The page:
By N. Y.) Metropolitan Museum of Art (New York
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Additional info for A Guide to the Wrightsman Galleries at the Metropolitan Museum of Art/E0720P
We have the ﬂexibility to evolve the program based on what the artists are looking for. ’’ So, I think it changes based on the group of artists and their needs. You never pick the same group. They’re never at the same level in terms of experience and access to resources. It’s great that the artists have an opportunity to develop relationships over time with some of the arts professionals, such as the critic and curator. In the past that access was much more limited. NIEVES: I think the real idea was to make it more like a workshop.
It gets you out of yourself when you are someone like me who works alone on the work. I’ve never had a support system of assistants; I just ﬁnd that distracting. On the other hand, printmaking is a collaborative art and I really love it. For about ten years now I have been working with Durham Press in Pennsylvania. They are incredible printers and we have a great working relationship. It’s all very immediate and intuitive when we are working. We never thought the prints would be such a success.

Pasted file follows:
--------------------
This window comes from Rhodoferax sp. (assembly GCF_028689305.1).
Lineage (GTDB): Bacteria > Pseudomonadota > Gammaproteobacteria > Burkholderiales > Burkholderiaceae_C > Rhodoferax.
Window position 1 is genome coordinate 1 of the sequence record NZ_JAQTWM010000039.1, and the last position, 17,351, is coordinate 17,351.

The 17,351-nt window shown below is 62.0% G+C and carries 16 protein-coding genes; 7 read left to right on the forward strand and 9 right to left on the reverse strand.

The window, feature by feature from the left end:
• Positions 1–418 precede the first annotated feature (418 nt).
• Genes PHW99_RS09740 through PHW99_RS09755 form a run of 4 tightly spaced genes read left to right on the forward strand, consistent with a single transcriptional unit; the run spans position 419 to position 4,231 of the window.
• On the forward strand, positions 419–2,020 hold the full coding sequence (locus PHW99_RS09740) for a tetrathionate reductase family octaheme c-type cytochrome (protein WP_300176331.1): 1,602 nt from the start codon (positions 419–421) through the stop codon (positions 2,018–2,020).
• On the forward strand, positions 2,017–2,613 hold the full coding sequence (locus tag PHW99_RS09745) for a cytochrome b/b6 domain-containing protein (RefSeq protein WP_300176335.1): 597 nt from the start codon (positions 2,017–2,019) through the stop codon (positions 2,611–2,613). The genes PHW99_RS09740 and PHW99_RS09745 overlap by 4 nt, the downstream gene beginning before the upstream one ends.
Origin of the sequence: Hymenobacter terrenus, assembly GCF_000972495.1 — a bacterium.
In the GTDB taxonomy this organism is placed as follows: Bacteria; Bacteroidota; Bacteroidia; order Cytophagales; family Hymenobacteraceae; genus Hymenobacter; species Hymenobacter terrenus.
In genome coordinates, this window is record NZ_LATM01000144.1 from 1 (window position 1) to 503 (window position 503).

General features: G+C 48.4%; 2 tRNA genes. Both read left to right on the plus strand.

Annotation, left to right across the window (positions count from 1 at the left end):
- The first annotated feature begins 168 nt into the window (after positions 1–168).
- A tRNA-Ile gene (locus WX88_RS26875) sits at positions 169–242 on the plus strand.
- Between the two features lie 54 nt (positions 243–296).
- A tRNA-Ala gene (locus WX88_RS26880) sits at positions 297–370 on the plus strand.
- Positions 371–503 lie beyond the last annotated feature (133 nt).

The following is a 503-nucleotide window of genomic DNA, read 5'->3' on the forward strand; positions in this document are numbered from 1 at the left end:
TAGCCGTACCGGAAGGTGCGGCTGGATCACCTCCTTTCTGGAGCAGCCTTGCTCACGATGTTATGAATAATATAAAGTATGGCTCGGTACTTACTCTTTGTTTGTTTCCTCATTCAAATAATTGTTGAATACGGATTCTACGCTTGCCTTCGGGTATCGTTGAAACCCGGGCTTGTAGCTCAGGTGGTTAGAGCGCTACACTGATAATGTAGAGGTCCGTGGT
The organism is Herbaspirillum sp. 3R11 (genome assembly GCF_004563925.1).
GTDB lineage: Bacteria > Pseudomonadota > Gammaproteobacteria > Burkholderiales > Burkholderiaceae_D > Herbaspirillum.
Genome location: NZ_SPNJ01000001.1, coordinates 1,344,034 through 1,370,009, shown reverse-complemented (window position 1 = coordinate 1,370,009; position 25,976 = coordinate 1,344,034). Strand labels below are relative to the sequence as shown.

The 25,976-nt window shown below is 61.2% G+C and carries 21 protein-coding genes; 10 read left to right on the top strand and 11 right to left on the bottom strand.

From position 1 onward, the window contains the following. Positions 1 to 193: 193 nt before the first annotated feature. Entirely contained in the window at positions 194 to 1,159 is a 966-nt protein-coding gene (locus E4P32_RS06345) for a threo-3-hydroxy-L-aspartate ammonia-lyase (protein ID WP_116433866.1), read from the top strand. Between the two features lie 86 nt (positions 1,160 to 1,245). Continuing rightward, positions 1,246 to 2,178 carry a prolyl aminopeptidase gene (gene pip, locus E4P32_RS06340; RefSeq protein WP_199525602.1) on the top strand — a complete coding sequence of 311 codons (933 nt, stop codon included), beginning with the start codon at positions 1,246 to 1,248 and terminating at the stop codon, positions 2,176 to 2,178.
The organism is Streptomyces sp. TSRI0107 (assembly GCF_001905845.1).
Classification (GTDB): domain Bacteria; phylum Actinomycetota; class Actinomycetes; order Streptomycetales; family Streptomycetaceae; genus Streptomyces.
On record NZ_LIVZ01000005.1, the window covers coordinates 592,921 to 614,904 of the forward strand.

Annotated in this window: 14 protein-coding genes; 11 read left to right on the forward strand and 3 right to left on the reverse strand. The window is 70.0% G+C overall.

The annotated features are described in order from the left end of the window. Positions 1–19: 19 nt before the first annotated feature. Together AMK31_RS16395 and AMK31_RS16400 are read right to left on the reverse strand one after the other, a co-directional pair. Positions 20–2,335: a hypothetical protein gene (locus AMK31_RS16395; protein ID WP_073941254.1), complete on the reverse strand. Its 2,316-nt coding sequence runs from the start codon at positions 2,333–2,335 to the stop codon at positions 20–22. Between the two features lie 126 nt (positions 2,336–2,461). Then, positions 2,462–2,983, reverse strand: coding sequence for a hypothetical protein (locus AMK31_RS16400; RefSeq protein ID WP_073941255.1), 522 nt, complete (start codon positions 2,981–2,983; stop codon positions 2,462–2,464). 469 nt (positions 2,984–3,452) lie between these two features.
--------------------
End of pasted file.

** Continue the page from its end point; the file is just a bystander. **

YEE: My work has always been a challenge to sell. It’s big, it’s on the ﬂoor, it moves around. . The recent work is even more difﬁcult because it is situational—each piece is made for a speciﬁc site. So when it is acquired, it’s almost always by museums. It’s funny because a friend of mine said he was coming to town and said he hoped something from my show would be left for his collector’s group. I said you don’t have to worry, this work doesn’t even have a price on it. He said In this day and age is there anything that you can’t sell?
A Guide to the Wrightsman Galleries at the Metropolitan Museum of Art/E0720P by N. Y.) Metropolitan Museum of Art (New York